When buying a small business, it is a unique transaction, but there are some standard questions one should ask.
When asking these questions be inquisitive. Look wide, compare, analysis and if something doesn’t seem right don’t dismiss it as trivial.
There are many unknowns when buying a busienss .Things that a potential purchaser may not be aware of that you need to discover in the business purchase process. Taking the time to plan, understand what the business is you are buying may eliminate any headaches after purchase Take the time now to work out if the purchase is right for you!
Here are 5 important questions we believe you should put to the seller.
Why are you selling your small business?
This question should be at the top of your list to ask a seller when buying a small business. It’s a question that needs to be asked early in the discussion. The seller’s answer should make sense and be believable. The answer may be the key as to how the negotiations may take place. For example, if someone is selling due to ill health, marital problems etc is a quick settlement possible. On the other hand, a wishy-washy answer might indicate systemic issues ahead.
Look at the way the owner works and reacts to your questions. So often, answers given deflect the proper position of the business. For this reason, a combination of all approaches indeed provides the best picture of the business and its potential.
How can I increase sales, and who is your biggest customer?Buying a small business has potential but what is it!
When you look at a business you might ask has the owner has done everything to make the business extremely profitable? However, sometimes the existing owner has lost interest, run out of money, or doesn’t have the innovative ideas to move the business forward. Look at the financials and see who is the business’s biggest customer. How much revenue does it bring in the business? A loss of a significant customer can rock any business, together with a downturn in the industry, which leads to the business not being as profitable as it is promoted to be.
Buying a small business means you need to look at the businesses records
Don’t be afraid to ask what you need to make an informed decision!
May I see the last three years of financials prepared by your accountant?
Numbers tell a story! The business numbers will show trends. Either river of potential profits or problems ahead. Either way, you can plan, strategize and make the right decision. As your accountant, we like to recast the financials in a way that will help you see your potential business and profits So often see internal financial statements that make no sense or have been prepared by the owner. Accurate financial statements by an accountant, tax returns, and BAS returns are essential to verify the source of the truth. Use the seller’s numbers as a base from which to “recast” and project your future business. We can help you adjust the data for how you’ll run it. We can then see the potential or lack of in some cases.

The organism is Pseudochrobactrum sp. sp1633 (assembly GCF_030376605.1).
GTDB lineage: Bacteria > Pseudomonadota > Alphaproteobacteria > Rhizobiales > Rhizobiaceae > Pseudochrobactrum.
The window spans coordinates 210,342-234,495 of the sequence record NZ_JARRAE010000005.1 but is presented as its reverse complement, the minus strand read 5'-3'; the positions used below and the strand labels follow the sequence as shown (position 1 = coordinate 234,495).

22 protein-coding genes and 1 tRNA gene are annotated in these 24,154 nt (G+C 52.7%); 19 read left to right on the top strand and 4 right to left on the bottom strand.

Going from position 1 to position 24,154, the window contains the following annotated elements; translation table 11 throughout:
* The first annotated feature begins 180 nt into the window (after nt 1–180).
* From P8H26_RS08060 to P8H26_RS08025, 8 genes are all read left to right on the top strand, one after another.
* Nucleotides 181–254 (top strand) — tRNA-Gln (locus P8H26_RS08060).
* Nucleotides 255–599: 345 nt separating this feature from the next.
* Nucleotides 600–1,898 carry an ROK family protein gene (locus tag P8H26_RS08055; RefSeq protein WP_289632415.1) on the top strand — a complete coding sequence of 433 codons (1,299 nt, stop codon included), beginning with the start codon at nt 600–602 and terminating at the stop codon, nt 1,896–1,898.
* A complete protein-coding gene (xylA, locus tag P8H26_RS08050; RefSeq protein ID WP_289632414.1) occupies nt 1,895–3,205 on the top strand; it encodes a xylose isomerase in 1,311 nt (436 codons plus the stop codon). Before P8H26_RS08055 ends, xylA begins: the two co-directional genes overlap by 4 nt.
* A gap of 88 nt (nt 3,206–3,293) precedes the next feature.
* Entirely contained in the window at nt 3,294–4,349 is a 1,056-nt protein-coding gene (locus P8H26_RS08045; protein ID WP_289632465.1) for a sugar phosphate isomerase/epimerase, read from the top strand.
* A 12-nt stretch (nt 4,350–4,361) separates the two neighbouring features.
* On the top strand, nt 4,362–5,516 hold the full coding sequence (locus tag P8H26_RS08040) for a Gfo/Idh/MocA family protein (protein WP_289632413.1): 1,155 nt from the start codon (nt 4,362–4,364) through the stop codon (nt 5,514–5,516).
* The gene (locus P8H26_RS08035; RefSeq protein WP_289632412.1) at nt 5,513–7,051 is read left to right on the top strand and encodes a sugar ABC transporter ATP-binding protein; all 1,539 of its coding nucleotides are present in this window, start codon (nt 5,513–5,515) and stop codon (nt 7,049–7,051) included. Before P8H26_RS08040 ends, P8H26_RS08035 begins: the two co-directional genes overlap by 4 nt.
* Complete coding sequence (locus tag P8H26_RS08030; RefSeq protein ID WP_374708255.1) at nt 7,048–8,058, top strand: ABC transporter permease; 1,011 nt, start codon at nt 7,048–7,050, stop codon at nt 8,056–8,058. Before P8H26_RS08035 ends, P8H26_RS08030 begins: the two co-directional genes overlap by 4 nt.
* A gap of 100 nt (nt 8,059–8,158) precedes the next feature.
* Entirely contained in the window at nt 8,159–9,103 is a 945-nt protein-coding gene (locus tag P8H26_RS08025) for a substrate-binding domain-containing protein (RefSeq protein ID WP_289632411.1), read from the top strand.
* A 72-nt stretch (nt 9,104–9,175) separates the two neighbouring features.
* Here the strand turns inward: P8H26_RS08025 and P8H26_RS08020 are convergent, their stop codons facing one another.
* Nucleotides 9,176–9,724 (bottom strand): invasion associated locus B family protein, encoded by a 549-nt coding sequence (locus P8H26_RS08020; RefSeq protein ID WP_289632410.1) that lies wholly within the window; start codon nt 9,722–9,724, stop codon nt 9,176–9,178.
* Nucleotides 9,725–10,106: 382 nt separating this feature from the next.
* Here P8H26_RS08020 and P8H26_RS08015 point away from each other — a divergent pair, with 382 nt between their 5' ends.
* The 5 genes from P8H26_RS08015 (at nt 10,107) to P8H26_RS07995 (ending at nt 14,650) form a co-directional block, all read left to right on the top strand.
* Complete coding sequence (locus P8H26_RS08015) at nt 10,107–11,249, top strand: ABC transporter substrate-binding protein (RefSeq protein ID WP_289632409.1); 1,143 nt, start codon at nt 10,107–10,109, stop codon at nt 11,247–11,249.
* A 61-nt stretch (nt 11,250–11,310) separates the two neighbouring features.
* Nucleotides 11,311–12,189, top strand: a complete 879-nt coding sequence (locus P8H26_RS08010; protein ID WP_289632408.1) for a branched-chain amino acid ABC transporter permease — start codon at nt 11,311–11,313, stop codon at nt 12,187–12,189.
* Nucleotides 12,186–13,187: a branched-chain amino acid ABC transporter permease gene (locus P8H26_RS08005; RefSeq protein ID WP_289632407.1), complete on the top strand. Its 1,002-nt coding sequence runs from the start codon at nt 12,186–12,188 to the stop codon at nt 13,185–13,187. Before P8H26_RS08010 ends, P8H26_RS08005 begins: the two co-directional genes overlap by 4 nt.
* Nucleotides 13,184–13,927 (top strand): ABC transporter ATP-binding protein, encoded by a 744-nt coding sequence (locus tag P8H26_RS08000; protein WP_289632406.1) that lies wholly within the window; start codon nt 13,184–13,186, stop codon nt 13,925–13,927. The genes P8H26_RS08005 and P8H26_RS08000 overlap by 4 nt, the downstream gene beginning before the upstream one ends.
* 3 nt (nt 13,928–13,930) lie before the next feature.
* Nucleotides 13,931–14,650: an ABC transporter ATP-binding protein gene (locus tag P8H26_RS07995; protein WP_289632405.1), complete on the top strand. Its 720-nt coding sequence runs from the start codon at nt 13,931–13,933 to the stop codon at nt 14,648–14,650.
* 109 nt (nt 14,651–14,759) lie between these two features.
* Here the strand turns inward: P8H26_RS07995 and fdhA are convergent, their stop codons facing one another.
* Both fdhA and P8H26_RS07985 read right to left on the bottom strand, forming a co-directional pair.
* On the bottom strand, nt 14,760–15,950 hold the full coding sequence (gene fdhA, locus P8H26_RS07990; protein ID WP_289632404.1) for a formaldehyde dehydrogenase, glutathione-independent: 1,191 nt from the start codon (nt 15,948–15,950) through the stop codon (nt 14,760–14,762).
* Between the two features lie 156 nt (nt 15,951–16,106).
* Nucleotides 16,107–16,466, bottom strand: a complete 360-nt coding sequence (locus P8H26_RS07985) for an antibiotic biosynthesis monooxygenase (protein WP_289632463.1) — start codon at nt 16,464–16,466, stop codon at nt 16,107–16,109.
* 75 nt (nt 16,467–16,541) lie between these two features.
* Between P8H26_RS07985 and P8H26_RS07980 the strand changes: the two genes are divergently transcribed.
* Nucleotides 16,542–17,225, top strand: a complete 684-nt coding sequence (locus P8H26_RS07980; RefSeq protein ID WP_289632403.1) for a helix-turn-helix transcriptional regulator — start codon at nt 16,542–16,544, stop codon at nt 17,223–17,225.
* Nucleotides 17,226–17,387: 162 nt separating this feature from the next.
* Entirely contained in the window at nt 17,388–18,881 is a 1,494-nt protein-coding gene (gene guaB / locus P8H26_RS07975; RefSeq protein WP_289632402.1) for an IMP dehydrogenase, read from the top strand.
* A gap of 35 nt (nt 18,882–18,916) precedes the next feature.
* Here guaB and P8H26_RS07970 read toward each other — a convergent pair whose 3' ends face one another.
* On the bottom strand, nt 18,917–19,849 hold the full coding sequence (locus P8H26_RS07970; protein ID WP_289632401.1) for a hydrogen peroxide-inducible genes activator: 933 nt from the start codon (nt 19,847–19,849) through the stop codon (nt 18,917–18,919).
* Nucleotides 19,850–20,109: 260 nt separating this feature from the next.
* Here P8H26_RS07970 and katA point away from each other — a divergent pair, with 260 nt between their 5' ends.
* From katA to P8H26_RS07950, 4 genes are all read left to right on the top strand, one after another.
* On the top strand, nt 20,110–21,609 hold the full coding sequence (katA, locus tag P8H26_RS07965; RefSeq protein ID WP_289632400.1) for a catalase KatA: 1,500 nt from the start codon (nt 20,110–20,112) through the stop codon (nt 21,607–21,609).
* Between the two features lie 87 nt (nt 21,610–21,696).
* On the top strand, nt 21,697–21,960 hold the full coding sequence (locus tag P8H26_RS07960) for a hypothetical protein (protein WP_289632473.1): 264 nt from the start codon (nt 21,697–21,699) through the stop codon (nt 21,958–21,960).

Will the old owner, stay with the business after the sale. What’s your preferred timetable to leave once the small business is sold?
In most cases, you would hope that the owner will agree to help you make the transition. Negotiate a period of handover which could range from a couple of days to a month or 2. Be cautious of any arrangement where the seller won’t stay or do any handover Some sellers will put conditions on the sale, like employing his wife for an extended period to continue to do the books. Be wary of these arrangements. Ask the current owner what sort of instruction manual they have and what staff are likely to remain with the business. How friendly are they, and this also may reflect how they treat their staff and customers.
Are there any impediments that may delay the sale of the business.
It is an emotional decision for a business owner to let go of their business. They may have in their mind a specific time for the sale to take place. There may also be some hurdles you may need to negotiate, from moving the business to getting access to the database and working with the existing team. Talk to the owner to understand where they are at in the process.
Another big impediment is the landlord where the business is located.
The Transfering a lease can take time for the landlord to agree so make sure this too is addressed early in the negotiations
Ask and you will find
Your questions have a dual purpose. One is getting specific information about the business and the other is understanding the business owner. In particular their motivation, attitude to the business, staff and customers.
There are lots of small businesses for sale on seekbusiness . Take the time to work out which ones really have potential
But more important understanding how the owner ran the business and what potential the business has. The numbers will tell 80% of the story, but it’s often the questions you ask that help your” gut” understand if it’s right for you.
Good luck when buying a business and don’t be shy in asking lots of questions and reading between the lines.